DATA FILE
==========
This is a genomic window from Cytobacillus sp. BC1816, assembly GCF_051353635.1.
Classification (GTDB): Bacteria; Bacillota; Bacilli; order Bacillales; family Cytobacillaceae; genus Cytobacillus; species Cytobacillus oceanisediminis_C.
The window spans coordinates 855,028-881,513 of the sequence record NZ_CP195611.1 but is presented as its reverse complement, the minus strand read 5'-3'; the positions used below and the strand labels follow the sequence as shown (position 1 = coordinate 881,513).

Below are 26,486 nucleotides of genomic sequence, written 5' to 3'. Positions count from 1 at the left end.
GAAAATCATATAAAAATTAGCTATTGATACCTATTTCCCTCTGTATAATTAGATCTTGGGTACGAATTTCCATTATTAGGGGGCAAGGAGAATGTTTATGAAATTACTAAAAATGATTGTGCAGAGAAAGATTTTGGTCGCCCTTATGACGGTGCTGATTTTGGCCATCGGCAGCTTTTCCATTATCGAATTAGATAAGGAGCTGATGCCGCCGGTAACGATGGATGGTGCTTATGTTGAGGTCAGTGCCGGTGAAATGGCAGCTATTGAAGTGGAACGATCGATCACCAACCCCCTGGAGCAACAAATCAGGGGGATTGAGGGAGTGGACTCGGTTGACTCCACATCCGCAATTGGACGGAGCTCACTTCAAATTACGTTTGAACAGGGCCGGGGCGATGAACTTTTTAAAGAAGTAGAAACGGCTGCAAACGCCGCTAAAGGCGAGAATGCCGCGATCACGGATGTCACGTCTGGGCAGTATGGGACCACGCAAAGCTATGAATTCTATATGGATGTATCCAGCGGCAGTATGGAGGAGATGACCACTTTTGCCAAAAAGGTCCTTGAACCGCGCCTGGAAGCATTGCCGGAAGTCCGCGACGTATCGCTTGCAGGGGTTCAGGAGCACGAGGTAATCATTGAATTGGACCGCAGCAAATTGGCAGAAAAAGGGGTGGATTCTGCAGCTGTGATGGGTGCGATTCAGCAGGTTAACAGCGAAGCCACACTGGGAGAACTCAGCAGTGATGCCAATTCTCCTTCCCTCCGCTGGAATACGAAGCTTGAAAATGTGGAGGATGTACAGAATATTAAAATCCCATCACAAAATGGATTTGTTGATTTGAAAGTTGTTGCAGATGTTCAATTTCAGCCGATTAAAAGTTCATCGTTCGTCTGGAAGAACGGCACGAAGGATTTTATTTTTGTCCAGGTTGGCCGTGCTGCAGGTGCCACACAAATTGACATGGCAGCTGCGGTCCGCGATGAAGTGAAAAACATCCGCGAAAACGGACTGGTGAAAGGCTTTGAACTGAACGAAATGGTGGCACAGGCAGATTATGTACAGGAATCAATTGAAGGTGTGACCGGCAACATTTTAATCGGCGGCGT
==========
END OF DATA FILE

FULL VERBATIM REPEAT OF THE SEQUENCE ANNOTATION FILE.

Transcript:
This is a genomic window from Cytobacillus sp. BC1816, assembly GCF_051353635.1.
Classification (GTDB): Bacteria; Bacillota; Bacilli; order Bacillales; family Cytobacillaceae; genus Cytobacillus; species Cytobacillus oceanisediminis_C.
The window spans coordinates 855,028-881,513 of the sequence record NZ_CP195611.1 but is presented as its reverse complement, the minus strand read 5'-3'; the positions used below and the strand labels follow the sequence as shown (position 1 = coordinate 881,513).

Below are 26,486 nucleotides of genomic sequence, written 5' to 3'. Positions count from 1 at the left end.
GAAAATCATATAAAAATTAGCTATTGATACCTATTTCCCTCTGTATAATTAGATCTTGGGTACGAATTTCCATTATTAGGGGGCAAGGAGAATGTTTATGAAATTACTAAAAATGATTGTGCAGAGAAAGATTTTGGTCGCCCTTATGACGGTGCTGATTTTGGCCATCGGCAGCTTTTCCATTATCGAATTAGATAAGGAGCTGATGCCGCCGGTAACGATGGATGGTGCTTATGTTGAGGTCAGTGCCGGTGAAATGGCAGCTATTGAAGTGGAACGATCGATCACCAACCCCCTGGAGCAACAAATCAGGGGGATTGAGGGAGTGGACTCGGTTGACTCCACATCCGCAATTGGACGGAGCTCACTTCAAATTACGTTTGAACAGGGCCGGGGCGATGAACTTTTTAAAGAAGTAGAAACGGCTGCAAACGCCGCTAAAGGCGAGAATGCCGCGATCACGGATGTCACGTCTGGGCAGTATGGGACCACGCAAAGCTATGAATTCTATATGGATGTATCCAGCGGCAGTATGGAGGAGATGACCACTTTTGCCAAAAAGGTCCTTGAACCGCGCCTGGAAGCATTGCCGGAAGTCCGCGACGTATCGCTTGCAGGGGTTCAGGAGCACGAGGTAATCATTGAATTGGACCGCAGCAAATTGGCAGAAAAAGGGGTGGATTCTGCAGCTGTGATGGGTGCGATTCAGCAGGTTAACAGCGAAGCCACACTGGGAGAACTCAGCAGTGATGCCAATTCTCCTTCCCTCCGCTGGAATACGAAGCTTGAAAATGTGGAGGATGTACAGAATATTAAAATCCCATCACAAAATGGATTTGTTGATTTGAAAGTTGTTGCAGATGTTCAATTTCAGCCGATTAAAAGTTCATCGTTCGTCTGGAAGAACGGCACGAAGGATTTTATTTTTGTCCAGGTTGGCCGTGCTGCAGGTGCCACACAAATTGACATGGCAGCTGCGGTCCGCGATGAAGTGAAAAACATCCGCGAAAACGGACTGGTGAAAGGCTTTGAACTGAACGAAATGGTGGCACAGGCAGATTATGTACAGGAATCAATTGAAGGTGTGACCGGCAACATTTTAATCGGCGGCGT